Modeling of learners, users and environment
My long-term research goal in the area of Technology-enhanced Learning is to improve stduents' or workers' learning through developing models of learners, learning content, and learning context and applying pedagogies in the form of reasoning on these models. Over the years, with my stduents, we focused on different aspects of this broad area. For example, using Self-Regulated Learning (SLR) paradigm, we studied how to support development of learning skill for students studying programming. We studied and proposed approaches for utilization of the social web to overcome shortcoming of the semantic web techniques. In turn, we studied how educators can utilize current semantic web tools to develop basic structures for envisioned semantic-web based learning environments.
Our research contributed to establishing an area of Learning Analytics (see separate page on this current research area). We developed a tool LOCO-Analyst that analyzes and visualizes the user activity data from learning environments to help educators to understand learner’s interactions and see their studying patterns in a context-specific manner. We extended LOCO-Analyst with student-generated collaborative tags to facilitate ontology maintenance used by the tool. This previous work culminated, through work of my PhD student Liaqat Ali, in proposing a Learning Analytics Acceptance Model (link to paper). We also developed and empirically validated coding schemes for quantitative content analysis of educators’ observations about learning analytics tools.
In period of 2007-2010 my PhD student Melody Siadaty participated in the EU-funded IntelLEO project (Intelligent Learning Extended Organisation), where we developed the social-analytics enabled tool Learn-B for supporting workplace learning. We have developed a theoretical framework based on Self-Regulated Learning (SRL) paradigm and studied how introducing social networking type of interventions motivates learners towards defining higher quality learning goals, increased participation, and improved SRL practices. We found recommendations about competences, learning paths through curricula and social streams of activities significantly enhanced SRL practices in the workplace. My current work in the area of Open Learner Modeling (separate page) builds on this research.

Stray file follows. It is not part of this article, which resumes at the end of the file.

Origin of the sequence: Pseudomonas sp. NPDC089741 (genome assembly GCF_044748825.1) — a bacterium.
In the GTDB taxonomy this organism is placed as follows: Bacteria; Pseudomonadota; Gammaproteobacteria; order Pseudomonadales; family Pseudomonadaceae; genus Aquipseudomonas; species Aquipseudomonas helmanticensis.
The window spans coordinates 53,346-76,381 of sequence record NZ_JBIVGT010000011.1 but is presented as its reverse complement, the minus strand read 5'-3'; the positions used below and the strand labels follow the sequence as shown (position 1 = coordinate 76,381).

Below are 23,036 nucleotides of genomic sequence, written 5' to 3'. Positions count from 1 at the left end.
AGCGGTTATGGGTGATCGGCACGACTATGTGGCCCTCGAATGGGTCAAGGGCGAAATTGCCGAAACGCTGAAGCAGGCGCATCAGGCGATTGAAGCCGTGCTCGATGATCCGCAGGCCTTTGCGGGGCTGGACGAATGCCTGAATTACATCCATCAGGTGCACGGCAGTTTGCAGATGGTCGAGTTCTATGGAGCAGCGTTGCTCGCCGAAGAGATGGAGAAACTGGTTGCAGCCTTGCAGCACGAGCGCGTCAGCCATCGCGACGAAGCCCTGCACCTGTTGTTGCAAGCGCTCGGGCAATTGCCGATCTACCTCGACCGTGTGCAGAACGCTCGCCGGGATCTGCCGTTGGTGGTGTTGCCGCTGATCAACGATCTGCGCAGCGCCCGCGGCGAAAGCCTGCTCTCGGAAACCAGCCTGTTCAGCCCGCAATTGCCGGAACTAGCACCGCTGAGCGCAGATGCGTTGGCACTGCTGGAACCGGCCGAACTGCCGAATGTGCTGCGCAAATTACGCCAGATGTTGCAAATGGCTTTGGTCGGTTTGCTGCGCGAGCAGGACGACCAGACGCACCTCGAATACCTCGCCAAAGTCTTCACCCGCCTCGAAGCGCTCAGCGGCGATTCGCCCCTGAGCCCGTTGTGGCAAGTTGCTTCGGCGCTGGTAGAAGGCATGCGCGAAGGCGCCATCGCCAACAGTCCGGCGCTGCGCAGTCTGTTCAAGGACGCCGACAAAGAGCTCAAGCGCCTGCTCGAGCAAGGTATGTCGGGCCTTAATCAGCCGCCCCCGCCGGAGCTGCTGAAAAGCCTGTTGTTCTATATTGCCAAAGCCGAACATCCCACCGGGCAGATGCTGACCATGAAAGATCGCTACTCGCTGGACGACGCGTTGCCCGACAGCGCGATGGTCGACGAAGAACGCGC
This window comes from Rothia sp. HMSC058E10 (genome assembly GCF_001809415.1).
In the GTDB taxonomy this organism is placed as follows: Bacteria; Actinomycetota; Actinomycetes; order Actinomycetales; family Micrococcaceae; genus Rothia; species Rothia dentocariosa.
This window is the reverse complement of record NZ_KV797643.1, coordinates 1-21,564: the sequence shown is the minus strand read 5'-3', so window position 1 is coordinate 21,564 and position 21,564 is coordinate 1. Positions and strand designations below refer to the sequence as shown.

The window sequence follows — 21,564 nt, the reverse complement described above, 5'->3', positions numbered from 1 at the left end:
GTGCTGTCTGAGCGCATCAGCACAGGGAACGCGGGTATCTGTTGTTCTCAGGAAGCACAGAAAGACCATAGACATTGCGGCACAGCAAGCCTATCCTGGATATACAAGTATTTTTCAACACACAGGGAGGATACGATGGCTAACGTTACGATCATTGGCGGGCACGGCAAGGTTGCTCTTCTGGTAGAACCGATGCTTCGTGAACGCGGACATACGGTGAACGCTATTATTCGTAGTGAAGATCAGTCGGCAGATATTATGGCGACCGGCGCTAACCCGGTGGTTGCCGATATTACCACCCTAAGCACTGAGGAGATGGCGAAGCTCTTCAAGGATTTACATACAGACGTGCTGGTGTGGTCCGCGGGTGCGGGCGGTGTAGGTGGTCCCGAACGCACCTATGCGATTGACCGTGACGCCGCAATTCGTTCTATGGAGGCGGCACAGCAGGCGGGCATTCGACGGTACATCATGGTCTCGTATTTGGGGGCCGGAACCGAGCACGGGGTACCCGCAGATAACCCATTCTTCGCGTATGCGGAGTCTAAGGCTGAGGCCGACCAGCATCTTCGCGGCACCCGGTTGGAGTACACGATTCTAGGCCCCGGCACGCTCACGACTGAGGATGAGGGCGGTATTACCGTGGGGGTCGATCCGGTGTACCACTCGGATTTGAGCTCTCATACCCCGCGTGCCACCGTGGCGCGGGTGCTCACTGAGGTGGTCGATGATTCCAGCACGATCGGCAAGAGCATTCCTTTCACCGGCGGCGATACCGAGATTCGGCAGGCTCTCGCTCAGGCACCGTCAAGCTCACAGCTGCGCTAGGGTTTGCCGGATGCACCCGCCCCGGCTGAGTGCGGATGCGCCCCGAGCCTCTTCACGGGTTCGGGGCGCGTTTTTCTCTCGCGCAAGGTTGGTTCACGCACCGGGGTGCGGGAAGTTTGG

Open infrastructures for knowledge sharing
My work on infrastructures for sharing knowledge, learning objects in particular, started with two large scale Canarie Inc. funded projects developing the pan-Canadian learning object repository (LOR). In the POOL project (2002-2003) we have rejected the idea of centralized repository model and developed a peer-to-peer based infrastructure for connecting Learning Object Repositories. In the follow up project called eduSource (2003-2004) I led the development of Service-oriented Architecture for open learning repositories networks that supported interoperability across protocols and exchanged data. In the NSERC Research Network LORNET (2003-2008), we have continued our work on interoperability, with particular contributions in the area of metadata interoperability and vocabulary (ontologies) via ontology mappings.
In the context of learning networks we have studied the security mechanisms suitable for Service-oriented Architectures for supporting security and trust in open infrastructure scenarios. In the LionShare project (2003-2005) we have developed security layer for the web services that was compatible with the Shibboleth trust federation. Our work on security profiles (in collaboration with Internet 2 Middleware Group) contributed to the WS-Security standardization effort (especially SAML2.0). This work was disseminated in the infrastructure used by CampusCanada for secure exchange of student credentials between institutions.
After achieving interoperability at the secure communication level for web services we shifted our attention to the policy interoperability. We have dissected both description logic based and computational logic based policy languages to develop deep metamodels of policy languages. For the transformation of domain concepts (vocabularies) used by policies we use methods we developed for ontology mappings. This work led to our further work in the area of Software Engineering were we worked on integration of this level of (meta-) modeling across software engineering lifecycle and specifically for service oriented software product lines.